Digitization facilitates censorship in Chinese archives, but it also gives us new tools to study censorship and to renew the historian's craft. This talk explores the opportunities and challenges of studying twentieth-century Chinese history in the digital age. Drawing on archival statistics and metadata from several provincial collections, it begins by taking stock of the archival landscape in contemporary China: What has been made available (and not?). It then applies the latest digital methods to query the genre of "nianpu" (chronicles) in the Chinese Communist Party historiography. Using techniques such as named entity recognition and network analysis, it reveals internal connections and textual discrepancies to raise new questions about elite politics and political communication in Mao's China. The talk will end with ideas for digital study of modern Chinese history and practical suggestions for research data management in the age of information overload and official surveillance.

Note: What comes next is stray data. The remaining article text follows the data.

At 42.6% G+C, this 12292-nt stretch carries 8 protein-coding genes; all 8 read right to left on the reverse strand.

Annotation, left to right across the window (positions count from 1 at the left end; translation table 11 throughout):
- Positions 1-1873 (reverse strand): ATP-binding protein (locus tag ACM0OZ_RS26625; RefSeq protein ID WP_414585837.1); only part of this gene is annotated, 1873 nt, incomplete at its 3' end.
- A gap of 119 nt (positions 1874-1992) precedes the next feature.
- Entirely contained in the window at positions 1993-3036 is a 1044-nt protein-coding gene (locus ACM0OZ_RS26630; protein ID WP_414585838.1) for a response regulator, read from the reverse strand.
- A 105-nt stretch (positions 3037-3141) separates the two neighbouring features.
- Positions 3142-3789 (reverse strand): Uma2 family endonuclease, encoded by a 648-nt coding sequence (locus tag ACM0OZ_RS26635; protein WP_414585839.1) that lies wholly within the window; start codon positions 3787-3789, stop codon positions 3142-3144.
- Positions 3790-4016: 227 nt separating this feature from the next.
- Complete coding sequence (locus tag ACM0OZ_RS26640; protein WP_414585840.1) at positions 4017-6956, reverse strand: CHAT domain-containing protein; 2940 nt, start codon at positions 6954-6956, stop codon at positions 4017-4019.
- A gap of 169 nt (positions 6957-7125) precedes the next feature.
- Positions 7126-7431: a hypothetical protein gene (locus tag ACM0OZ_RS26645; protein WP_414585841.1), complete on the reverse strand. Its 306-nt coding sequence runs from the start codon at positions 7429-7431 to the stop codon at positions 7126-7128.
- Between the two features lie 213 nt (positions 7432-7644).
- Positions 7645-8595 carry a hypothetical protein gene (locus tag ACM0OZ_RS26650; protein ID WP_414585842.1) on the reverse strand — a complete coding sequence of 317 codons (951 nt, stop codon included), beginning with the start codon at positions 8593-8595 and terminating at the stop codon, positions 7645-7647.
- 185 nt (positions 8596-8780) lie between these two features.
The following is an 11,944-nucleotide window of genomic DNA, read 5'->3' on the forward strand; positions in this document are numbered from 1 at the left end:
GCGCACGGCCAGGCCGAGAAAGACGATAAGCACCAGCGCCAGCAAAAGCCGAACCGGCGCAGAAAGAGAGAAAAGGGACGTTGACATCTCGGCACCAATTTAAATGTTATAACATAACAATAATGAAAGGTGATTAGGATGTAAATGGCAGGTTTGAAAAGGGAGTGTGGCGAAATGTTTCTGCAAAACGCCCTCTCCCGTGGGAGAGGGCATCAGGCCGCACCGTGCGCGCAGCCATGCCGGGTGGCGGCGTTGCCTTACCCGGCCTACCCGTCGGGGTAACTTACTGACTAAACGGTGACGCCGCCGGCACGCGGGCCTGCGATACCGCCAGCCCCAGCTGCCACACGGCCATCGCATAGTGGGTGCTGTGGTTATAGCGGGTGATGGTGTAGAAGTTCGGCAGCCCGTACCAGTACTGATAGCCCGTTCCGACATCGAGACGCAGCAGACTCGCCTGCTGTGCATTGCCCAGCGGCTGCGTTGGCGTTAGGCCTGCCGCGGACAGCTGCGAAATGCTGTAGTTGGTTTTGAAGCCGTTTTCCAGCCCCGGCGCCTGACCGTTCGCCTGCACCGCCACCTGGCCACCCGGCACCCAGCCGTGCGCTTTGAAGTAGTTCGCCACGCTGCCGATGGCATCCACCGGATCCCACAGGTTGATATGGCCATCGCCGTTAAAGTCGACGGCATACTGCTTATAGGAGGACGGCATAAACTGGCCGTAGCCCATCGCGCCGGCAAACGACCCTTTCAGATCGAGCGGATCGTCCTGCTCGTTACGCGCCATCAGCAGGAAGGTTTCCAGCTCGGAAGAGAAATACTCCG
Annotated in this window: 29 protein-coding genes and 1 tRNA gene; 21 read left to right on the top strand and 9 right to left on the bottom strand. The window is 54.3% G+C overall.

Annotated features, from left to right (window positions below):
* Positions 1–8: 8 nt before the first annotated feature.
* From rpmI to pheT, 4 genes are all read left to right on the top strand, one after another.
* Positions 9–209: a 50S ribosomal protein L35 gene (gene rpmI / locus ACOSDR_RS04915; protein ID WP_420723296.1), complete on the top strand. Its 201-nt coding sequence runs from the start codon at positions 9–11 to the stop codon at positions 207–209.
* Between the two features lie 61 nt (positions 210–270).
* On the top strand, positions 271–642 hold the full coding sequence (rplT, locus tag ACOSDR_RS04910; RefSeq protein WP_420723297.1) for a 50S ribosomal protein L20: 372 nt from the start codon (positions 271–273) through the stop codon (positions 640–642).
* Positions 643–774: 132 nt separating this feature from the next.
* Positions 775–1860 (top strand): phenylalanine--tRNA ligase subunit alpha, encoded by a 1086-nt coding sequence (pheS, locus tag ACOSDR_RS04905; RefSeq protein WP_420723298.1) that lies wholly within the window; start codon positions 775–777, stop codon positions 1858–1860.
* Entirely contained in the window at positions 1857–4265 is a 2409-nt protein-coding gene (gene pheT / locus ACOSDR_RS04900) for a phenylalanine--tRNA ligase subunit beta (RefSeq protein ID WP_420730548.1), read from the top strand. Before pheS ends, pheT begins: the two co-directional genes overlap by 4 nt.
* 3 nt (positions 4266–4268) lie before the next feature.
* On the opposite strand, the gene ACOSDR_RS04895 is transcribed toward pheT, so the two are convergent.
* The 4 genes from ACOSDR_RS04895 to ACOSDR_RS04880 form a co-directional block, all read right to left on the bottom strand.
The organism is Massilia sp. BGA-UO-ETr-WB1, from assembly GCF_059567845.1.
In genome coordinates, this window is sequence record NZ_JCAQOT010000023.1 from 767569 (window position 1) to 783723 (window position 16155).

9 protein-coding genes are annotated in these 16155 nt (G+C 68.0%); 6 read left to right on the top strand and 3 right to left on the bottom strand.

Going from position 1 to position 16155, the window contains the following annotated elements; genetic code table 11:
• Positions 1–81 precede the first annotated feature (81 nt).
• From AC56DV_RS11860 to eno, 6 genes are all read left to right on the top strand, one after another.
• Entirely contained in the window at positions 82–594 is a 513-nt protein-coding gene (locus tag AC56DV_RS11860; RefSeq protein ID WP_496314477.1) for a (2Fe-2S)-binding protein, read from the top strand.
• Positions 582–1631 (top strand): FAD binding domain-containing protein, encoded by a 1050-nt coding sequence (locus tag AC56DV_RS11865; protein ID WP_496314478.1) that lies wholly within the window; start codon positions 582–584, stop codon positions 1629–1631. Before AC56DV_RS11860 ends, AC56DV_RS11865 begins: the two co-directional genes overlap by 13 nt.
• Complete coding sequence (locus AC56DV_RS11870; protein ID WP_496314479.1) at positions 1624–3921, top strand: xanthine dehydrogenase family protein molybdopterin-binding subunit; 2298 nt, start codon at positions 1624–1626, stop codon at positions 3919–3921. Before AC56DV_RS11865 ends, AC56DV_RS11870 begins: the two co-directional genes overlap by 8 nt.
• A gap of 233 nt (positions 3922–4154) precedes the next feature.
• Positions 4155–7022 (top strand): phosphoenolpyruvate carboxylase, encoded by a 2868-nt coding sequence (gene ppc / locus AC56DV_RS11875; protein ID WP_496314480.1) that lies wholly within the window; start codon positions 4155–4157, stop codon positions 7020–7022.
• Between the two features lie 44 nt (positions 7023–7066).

Speaker: LU Yi, Postdoctoral Fellow at the University of Oxford, is a historian of modern China, with particular interests in the history of information, material culture, and digital humanities. He graduated from Harvard in 2021 and is currently a Newton International Fellow at the School of Global and Area Studies.
Discussant: Uluğ Kuzuoğlu works and teaches on modern Chinese and global history. He is particularly interested in the history of non-Western information and communication technologies––from printing devices to artificial intelligence––as they relate to social and political imaginations. He teaches in the Department of History at Washington University in St Louis, and received his PhD from Columbia University.
Moderated by JM Chris Chang, Asia in Action / Public Humanities Postdoctoral Fellow at the Weatherhead East Asian Institute.
This event is the third in a four-part Asia in Action workshop series, "Remapping the Archives: New Histories of the PRC" at WEAI.
In the present moment, intensifying historical censorship in China–compounded by the lasting impacts of the pandemic–has severed access to the archive as we once knew it. The Modern China field has been forced to reckon with the possibility that access to PRC sources may soon become exceptional, and that its foreclosure portends a post-archival future. What is history without archive, or archive without history? The purpose of this four-part series is to explore promising responses by several scholars to this crisis in the archive, both as a means of illuminating new methodological directions in PRC history as well as reexamining perennial historical questions from a new aspect.